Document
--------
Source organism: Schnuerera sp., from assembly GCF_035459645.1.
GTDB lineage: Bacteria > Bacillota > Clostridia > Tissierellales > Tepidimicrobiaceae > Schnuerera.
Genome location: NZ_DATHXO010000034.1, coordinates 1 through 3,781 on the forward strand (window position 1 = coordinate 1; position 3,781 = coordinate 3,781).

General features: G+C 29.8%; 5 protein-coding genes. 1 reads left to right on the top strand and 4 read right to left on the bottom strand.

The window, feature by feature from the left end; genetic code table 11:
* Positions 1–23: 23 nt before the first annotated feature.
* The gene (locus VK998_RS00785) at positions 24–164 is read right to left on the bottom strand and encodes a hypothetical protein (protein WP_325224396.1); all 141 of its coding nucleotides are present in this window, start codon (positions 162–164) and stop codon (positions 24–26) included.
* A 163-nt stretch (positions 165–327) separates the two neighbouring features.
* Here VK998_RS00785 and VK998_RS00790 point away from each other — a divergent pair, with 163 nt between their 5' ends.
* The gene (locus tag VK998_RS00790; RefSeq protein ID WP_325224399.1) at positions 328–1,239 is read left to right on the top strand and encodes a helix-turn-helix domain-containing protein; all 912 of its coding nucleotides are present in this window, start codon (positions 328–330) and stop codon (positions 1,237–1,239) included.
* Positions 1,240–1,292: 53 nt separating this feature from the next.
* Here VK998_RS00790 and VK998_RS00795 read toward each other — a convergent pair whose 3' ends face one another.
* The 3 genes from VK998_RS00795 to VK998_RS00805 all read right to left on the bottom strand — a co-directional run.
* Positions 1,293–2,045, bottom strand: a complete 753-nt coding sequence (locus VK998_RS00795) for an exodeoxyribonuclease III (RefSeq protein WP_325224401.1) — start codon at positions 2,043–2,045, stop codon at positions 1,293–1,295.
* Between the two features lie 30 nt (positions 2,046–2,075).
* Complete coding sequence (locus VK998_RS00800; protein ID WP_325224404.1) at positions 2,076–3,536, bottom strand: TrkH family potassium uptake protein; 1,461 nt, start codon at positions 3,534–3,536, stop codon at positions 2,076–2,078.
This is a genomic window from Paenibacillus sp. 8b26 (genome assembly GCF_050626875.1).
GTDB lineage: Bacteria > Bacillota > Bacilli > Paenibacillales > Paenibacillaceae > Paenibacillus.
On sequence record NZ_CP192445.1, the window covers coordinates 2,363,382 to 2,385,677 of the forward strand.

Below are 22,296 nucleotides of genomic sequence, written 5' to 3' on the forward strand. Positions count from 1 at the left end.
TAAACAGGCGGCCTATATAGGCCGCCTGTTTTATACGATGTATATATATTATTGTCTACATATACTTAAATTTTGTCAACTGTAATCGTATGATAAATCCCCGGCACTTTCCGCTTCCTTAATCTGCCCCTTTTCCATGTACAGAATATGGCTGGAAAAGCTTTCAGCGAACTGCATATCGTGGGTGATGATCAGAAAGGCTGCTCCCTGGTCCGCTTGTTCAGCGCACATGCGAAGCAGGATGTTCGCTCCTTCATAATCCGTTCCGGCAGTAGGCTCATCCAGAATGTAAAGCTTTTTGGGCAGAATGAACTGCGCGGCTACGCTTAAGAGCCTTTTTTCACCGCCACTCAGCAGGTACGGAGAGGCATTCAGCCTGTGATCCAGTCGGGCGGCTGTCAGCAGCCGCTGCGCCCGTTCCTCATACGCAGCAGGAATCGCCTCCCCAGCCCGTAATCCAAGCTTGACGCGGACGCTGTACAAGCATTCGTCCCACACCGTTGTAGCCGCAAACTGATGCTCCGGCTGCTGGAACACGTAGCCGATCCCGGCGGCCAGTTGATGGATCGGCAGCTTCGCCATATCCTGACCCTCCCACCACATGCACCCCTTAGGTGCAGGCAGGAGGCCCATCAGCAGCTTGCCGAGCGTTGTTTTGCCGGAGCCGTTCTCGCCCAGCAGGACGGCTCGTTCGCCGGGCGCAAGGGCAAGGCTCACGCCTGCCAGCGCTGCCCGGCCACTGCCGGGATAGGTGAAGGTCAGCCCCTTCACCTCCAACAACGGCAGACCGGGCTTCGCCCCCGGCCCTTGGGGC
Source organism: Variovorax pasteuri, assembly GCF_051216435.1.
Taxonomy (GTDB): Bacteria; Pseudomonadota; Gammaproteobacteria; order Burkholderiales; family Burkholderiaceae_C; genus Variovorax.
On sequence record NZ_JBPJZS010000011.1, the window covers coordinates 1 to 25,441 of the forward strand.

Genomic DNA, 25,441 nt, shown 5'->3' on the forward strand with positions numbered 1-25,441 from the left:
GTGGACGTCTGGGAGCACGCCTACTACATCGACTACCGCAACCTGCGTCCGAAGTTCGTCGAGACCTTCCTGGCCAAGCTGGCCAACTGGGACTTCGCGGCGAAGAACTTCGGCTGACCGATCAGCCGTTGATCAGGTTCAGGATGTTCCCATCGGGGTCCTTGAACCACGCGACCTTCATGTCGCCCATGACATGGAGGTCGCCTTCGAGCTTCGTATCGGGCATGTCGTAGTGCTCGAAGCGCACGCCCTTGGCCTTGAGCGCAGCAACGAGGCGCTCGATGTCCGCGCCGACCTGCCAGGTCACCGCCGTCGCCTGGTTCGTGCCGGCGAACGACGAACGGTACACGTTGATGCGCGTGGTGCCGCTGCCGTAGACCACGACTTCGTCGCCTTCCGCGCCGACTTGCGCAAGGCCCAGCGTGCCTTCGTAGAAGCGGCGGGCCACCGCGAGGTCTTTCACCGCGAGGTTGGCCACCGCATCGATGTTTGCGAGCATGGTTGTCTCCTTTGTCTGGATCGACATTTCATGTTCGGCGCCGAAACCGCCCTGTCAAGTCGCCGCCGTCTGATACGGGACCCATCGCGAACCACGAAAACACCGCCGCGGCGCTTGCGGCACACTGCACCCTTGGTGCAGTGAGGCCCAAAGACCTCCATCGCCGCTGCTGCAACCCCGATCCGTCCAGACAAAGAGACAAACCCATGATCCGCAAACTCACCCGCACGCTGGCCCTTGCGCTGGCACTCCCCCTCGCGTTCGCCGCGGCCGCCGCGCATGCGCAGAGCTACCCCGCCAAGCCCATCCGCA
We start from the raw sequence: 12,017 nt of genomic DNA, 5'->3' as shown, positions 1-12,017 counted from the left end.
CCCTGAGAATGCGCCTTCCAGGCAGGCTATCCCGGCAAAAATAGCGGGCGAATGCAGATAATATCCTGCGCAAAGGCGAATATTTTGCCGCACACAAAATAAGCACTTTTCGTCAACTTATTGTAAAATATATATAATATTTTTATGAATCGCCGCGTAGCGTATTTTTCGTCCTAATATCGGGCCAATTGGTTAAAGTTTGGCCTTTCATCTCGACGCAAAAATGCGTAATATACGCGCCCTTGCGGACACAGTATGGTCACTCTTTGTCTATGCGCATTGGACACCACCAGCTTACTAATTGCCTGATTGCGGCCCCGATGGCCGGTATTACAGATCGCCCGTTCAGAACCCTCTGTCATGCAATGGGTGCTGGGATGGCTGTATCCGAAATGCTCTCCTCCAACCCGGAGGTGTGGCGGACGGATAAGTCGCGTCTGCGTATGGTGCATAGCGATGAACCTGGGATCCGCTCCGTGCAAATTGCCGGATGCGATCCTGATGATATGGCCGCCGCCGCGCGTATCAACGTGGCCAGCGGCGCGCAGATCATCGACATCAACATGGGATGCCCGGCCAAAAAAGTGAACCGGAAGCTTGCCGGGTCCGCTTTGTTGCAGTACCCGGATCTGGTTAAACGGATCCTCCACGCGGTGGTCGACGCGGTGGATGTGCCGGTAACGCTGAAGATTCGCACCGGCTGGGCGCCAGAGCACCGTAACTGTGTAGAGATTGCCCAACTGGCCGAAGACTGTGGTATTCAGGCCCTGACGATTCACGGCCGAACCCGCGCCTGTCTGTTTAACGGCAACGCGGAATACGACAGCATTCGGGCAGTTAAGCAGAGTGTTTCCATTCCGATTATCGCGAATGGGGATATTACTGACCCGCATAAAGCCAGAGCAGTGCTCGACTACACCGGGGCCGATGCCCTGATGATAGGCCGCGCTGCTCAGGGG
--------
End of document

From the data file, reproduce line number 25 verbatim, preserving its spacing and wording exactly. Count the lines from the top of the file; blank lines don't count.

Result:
Genomic DNA, 25,441 nt, shown 5'->3' on the forward strand with positions numbered 1-25,441 from the left: